Barbie: Independent Woman or Damaging American Icon?

analytical Essay
2457 words
2457 words

Barbie: Independent Woman or Damaging American Icon? She's the classic American beauty, the woman we all dreamed of being at one point in our lives. She has long, tanned legs, cascades of blonde curls and has such perky breasts that she doesn't even need a bra. Although this character does not need air to breathe and is made of plastic, she has been one of America's most potent icons for more than 40 years and has affected girls in ways even human models aren't capable of. With 250 million Barbies in existence in the United States alone, there are more Barbies than there are people in the United States (Green 339). Barbie is adored by 8-year-old girls, collected by baby-boomer moms, and despised by feminists. No one can deny Barbie's unmistakable popularity. I myself am still the owner of 10-12 well-worn Barbie dolls. They are the outcome of much begging and pleading with my parents and their many unsuccessful attempts at getting me to stop sucking my thumb. Barbie was fascinating to me because she was a woman, not a baby like my other dolls. My sister and I spent hours creating complex "grown-up" scenarios with Barbie and her counterparts. Although I have fond memories of those afternoons of make-believe, I am now a more consciences adult aware of Barbie's shortcomings as such a powerful cultural icon. Although some people would call Barbie a feminist due to her multiple careers and her independent, fun-loving personality, I now see that Barbie’s unrealistic body size, her association with consumerism, and her potent sexuality make her a negative and harmful American icon. Barbie was conceived in 1959 by Ruth Handler (Green, A. 1/2). While on vacation in Germany, Ruth found a novelty d... ... middle of paper ... ...rth Island Journal 11:4 (1996). Academic Search Elite. Palni SiteSearch. Goshen College Good Library. 3 Mar. 2001. Matheny, Krista. "Many Women Believe Barbie Damages Society." Murray State News U-Wire 18 Feb. 2000. McConnell, Tandy, ed. American Decades: 1990-1999. Farmington Hills, MI: Gale, 2001. Prager, Emily. "Our Barbies, Ourselves." Signs of Life in the U.S.A.: Readings on Popular Culture For Writers. 3rd Ed. Maasik, Sonia and Jack Solomon. Boston: Bedford, 2000. 706-709. Robertson, Virginia. "Special Report on Reaching Girls: What Barbie Says About Girls." Aug. 1997. Kidscreen: About Reaching Children Through Entertainment "The Culture of Beauty." Diabetes Forcast Jul 1995. Academic Search Elite. Palni SiteSearch. Goshen College Good Library. 3 Mar. 2001.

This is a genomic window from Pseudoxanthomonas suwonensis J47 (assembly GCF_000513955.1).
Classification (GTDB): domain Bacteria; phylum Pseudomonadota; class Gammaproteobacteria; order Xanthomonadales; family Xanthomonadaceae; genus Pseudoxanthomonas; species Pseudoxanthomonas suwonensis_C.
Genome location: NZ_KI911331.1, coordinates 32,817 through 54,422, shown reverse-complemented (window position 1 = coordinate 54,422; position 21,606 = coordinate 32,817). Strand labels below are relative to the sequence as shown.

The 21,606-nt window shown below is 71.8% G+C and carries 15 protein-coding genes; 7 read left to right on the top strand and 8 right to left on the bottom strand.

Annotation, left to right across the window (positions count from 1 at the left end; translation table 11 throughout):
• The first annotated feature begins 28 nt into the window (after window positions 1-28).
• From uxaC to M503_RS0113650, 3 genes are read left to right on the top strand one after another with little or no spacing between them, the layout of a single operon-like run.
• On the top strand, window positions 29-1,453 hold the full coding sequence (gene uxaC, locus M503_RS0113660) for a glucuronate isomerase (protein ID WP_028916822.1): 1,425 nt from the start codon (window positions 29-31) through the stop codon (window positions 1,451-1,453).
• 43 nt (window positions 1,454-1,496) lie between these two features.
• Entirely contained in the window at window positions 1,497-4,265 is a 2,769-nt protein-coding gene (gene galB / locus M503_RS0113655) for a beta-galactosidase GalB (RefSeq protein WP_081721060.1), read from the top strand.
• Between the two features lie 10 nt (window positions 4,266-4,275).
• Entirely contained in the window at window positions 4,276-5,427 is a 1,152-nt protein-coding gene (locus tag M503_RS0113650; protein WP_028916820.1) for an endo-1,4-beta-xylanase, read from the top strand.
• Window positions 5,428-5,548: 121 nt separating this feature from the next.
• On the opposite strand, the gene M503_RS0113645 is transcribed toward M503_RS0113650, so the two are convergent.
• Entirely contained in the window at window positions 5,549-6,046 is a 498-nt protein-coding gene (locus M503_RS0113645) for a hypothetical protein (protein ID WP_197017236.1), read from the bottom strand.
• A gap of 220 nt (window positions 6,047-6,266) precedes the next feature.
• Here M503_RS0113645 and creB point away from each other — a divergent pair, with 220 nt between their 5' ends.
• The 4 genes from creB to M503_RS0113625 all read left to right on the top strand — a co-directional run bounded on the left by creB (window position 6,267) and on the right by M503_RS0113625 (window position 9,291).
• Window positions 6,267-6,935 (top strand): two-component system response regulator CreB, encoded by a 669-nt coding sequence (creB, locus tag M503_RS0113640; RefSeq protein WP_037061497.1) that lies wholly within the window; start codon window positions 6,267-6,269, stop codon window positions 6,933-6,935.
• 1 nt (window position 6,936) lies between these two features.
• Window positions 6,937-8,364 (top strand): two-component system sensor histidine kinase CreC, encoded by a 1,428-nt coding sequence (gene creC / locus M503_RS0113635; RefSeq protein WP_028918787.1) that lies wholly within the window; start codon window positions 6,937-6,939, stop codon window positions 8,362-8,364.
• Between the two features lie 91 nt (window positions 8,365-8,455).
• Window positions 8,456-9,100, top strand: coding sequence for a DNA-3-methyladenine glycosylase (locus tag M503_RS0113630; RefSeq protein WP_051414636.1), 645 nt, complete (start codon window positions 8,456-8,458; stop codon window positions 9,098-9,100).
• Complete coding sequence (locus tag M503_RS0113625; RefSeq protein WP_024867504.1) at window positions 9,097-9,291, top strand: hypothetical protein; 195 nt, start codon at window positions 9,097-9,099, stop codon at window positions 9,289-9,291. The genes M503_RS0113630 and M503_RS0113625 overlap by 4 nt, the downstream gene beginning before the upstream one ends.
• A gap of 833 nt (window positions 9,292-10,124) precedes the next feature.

In this essay, the author

  • Explains that barbie is a positive and harmful american icon, with 250 million dolls in existence in the united states alone.
  • Cites best, joel, borger, gloria, and cross, gary. the barbie chronicles: a living doll turns forty.
  • Describes the barbie chronicles: a living doll turns forty, by yona zeldis mcdonough and john kehoe.
  • Analyzes how ledbetter, james, and matheny, krista, believe barbie damages society.
  • Cites prager, emily, and robertson, virginia. "special report on reaching girls: what barbie says about girls."
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